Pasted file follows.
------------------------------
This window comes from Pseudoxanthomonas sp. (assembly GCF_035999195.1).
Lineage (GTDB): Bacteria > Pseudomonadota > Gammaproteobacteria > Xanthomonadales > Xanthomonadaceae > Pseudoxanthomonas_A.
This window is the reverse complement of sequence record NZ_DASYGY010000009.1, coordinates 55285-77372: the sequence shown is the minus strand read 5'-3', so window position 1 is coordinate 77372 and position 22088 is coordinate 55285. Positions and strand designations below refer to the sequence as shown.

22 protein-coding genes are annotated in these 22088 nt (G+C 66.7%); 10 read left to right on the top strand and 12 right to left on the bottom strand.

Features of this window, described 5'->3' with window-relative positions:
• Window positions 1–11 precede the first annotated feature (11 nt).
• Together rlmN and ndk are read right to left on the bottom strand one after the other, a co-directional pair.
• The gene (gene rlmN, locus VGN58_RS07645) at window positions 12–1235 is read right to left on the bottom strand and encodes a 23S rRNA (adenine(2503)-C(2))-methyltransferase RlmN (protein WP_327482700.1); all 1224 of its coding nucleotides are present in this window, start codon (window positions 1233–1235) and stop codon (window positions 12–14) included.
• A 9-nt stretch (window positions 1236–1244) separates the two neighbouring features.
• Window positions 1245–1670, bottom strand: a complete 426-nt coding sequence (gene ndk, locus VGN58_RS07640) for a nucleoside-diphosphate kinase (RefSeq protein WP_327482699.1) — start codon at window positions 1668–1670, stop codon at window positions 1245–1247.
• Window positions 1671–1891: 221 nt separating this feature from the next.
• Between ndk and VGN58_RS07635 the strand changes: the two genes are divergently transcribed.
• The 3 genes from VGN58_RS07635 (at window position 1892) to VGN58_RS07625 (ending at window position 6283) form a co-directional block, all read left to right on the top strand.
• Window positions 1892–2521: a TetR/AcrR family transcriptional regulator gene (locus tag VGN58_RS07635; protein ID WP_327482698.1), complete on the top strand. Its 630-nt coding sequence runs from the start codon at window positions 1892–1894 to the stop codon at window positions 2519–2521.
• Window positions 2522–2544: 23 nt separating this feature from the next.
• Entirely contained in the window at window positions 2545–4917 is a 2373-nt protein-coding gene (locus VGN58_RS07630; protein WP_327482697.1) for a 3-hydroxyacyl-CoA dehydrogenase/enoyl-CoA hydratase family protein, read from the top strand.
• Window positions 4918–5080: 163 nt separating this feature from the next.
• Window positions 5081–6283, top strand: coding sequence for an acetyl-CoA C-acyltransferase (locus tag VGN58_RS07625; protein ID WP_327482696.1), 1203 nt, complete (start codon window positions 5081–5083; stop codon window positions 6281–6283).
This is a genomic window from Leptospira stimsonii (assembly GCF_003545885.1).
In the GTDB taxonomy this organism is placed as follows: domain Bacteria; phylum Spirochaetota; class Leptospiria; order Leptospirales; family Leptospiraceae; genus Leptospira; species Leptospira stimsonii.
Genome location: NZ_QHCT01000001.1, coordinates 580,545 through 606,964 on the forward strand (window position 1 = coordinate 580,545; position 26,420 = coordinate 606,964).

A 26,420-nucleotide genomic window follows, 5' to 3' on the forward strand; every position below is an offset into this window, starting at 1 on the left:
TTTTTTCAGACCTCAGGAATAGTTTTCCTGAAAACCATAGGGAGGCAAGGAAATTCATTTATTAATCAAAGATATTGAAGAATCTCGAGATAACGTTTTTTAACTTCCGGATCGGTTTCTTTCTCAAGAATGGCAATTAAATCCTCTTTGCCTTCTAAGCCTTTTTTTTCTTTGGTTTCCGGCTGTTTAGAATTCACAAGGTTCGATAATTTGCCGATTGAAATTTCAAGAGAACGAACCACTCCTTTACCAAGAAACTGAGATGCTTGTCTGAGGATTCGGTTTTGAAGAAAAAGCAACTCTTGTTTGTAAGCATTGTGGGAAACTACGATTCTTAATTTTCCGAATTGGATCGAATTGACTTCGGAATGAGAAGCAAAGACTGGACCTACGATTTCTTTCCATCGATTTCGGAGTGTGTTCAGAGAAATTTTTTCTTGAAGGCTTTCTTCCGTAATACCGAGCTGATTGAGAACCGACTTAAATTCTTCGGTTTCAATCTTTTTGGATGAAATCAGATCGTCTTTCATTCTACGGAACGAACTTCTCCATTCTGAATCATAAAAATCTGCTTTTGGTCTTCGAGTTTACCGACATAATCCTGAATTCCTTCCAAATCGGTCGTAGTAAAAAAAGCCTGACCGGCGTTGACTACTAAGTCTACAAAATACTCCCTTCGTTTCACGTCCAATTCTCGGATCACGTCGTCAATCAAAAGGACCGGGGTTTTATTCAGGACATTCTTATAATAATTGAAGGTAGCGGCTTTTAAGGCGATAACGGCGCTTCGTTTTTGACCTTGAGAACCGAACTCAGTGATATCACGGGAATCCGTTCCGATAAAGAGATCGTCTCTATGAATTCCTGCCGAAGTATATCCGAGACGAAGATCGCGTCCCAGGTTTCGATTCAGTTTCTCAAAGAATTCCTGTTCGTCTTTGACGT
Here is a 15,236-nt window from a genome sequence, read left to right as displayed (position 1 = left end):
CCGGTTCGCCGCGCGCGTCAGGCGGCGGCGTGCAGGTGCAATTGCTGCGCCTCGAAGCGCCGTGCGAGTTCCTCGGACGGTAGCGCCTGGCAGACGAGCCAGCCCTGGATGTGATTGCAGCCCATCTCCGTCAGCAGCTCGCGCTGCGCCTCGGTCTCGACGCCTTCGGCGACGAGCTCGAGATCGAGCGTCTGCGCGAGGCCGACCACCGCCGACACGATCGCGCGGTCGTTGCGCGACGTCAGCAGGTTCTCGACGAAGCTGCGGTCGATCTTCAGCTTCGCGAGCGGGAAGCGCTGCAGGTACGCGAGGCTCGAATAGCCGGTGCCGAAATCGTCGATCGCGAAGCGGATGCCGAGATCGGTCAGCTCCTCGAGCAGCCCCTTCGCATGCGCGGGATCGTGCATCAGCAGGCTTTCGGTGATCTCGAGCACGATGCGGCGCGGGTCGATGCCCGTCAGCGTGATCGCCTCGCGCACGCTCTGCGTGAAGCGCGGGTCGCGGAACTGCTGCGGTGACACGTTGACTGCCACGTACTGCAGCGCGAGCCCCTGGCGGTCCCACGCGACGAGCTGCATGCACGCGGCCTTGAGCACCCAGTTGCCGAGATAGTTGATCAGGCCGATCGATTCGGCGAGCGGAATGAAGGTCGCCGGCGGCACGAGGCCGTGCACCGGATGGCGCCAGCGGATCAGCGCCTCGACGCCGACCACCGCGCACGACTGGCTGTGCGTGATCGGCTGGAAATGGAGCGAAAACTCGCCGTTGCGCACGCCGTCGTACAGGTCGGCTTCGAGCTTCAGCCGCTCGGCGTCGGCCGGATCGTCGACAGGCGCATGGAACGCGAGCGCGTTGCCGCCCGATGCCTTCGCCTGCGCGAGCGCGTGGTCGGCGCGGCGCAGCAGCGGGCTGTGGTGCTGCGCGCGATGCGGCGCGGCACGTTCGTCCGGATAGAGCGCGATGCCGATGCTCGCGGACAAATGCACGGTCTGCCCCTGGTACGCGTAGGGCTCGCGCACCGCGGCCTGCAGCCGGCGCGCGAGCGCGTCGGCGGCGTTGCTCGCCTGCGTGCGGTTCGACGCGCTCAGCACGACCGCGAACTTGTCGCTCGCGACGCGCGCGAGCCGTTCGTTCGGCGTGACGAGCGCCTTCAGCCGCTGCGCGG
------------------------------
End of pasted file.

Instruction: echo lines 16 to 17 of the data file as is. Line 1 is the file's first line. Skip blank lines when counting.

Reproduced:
• Entirely contained in the window at window positions 2545–4917 is a 2373-nt protein-coding gene (locus VGN58_RS07630; protein WP_327482697.1) for a 3-hydroxyacyl-CoA dehydrogenase/enoyl-CoA hydratase family protein, read from the top strand.
• Window positions 4918–5080: 163 nt separating this feature from the next.